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A Little Mombasa History

The Famous Mombasa Tusks

In 1498, Vasco de Gama landed in the area now known as Mombasa. He wanted to convert the indigenous people to the Christian faith and expand Portugal’s holdings and trade routes.  Mombasa’s natives were uncooperative with the invaders and put down all of Portugal’s attempts at establishing trade there until the late 16th century when the Portuguese government befriended Mombasa’s king.

The king directed his people to do as the Portuguese wished and a rich trading relationship was born between the two countries. The city became the most important African port for Portugal and they ruled Kenya for two hundred years, before it was taken by the British.  It was not until 1963 that Kenya was able to declare its independence and become a sovereign nation.

The people and culture of Mombasa has been growing and evolving for almost one thousand years. Being one of the main gateways of the East Coast of Africa, it has had people coming through it from all walks of life, each leaving some part of their heritage and culture behind.

The Arab influence is prevalent in the architecture, narrow streets, and markets. The Indian culture is also very prevalent and can be seen in the beautiful mosques and temples all over the island, some dating back two hundred years when the first of the Indian communities migrated to the east coast of Africa.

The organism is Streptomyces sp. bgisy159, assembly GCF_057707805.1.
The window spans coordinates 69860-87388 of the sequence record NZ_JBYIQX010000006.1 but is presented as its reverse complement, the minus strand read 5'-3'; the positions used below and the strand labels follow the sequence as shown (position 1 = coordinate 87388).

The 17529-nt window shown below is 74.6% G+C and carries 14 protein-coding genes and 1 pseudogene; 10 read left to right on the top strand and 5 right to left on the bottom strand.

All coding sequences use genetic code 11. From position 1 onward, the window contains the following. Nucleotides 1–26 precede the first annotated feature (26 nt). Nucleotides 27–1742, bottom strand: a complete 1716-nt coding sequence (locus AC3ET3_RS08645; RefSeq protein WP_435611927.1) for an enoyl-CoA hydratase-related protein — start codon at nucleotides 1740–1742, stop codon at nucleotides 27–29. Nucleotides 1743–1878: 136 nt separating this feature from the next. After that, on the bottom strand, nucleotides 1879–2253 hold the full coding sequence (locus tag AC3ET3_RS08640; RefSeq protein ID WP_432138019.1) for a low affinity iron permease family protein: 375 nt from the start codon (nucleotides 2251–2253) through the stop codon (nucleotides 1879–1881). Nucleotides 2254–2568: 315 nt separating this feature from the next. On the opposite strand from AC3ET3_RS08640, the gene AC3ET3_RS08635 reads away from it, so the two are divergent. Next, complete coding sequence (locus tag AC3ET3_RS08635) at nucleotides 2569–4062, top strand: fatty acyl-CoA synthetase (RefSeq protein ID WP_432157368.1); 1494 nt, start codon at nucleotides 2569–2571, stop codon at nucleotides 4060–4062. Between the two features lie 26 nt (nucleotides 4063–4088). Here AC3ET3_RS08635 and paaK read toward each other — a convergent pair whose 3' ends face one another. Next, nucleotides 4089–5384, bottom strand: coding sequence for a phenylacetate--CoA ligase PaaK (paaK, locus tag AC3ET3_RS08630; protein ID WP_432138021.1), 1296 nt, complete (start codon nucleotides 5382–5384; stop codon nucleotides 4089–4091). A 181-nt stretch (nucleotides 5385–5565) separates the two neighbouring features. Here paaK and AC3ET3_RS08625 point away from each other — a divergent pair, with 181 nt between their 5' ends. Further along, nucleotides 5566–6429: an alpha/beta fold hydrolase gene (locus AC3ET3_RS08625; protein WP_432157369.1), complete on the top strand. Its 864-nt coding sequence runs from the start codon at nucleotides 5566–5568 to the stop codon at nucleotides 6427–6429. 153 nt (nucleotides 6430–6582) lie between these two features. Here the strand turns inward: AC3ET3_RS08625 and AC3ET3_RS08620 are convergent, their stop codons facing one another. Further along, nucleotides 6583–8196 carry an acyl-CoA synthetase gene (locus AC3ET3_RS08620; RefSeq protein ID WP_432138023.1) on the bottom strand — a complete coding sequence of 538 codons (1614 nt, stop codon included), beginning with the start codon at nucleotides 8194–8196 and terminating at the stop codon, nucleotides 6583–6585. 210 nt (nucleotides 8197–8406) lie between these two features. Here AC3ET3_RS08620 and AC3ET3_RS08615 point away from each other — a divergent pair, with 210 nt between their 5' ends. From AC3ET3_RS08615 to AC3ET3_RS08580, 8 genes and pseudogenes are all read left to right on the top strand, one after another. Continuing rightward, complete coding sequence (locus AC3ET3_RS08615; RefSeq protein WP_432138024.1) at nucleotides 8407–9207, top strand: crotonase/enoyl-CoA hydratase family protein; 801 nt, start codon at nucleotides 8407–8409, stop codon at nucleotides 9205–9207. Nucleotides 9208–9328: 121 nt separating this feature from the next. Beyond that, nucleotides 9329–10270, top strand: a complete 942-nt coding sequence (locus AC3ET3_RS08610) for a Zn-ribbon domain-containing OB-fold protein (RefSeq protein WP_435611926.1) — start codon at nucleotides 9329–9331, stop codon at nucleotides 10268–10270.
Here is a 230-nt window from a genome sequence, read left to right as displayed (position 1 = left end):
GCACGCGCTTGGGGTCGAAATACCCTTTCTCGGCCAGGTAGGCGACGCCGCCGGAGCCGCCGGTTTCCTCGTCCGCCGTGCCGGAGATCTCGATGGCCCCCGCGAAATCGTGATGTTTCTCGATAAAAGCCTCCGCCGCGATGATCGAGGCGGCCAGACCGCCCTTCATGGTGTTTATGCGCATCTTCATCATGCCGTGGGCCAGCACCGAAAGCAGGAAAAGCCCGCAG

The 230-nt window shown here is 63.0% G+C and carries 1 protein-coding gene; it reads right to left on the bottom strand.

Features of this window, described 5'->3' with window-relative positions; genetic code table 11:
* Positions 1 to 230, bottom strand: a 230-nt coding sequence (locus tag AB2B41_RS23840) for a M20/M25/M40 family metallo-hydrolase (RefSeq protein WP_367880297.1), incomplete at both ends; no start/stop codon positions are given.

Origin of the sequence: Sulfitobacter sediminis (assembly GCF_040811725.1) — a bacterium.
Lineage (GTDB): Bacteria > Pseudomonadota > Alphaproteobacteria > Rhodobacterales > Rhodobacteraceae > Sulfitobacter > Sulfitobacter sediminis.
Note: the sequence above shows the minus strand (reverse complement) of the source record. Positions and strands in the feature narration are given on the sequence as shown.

You will also notice a very distinct European influence as you travel inward toward the interior of Kenya. This occurred during colonialism from European countries. Mombasa today is a hotpot of cultures with people from all over the world calling it home.

You will find most Kenyan tribes living on the coast. The Swahili people (a mixture of the African origins and the Arab sailors who traveled down with the monsoon and then back to Yemen or to their home country after the monsoon wind changed its direction), pure Arabs, Indian (Hindus and Gujaratis) as well as Muslims (Pakistani or India ancestry) or Christian, European and many more live in these tribal villages.

Mombasa, and Kenya in general, is a cultural wonderland where you will discover influences from all over the world. The mixture of people, beliefs, and lifestyles will make your trip one you won’t soon forget.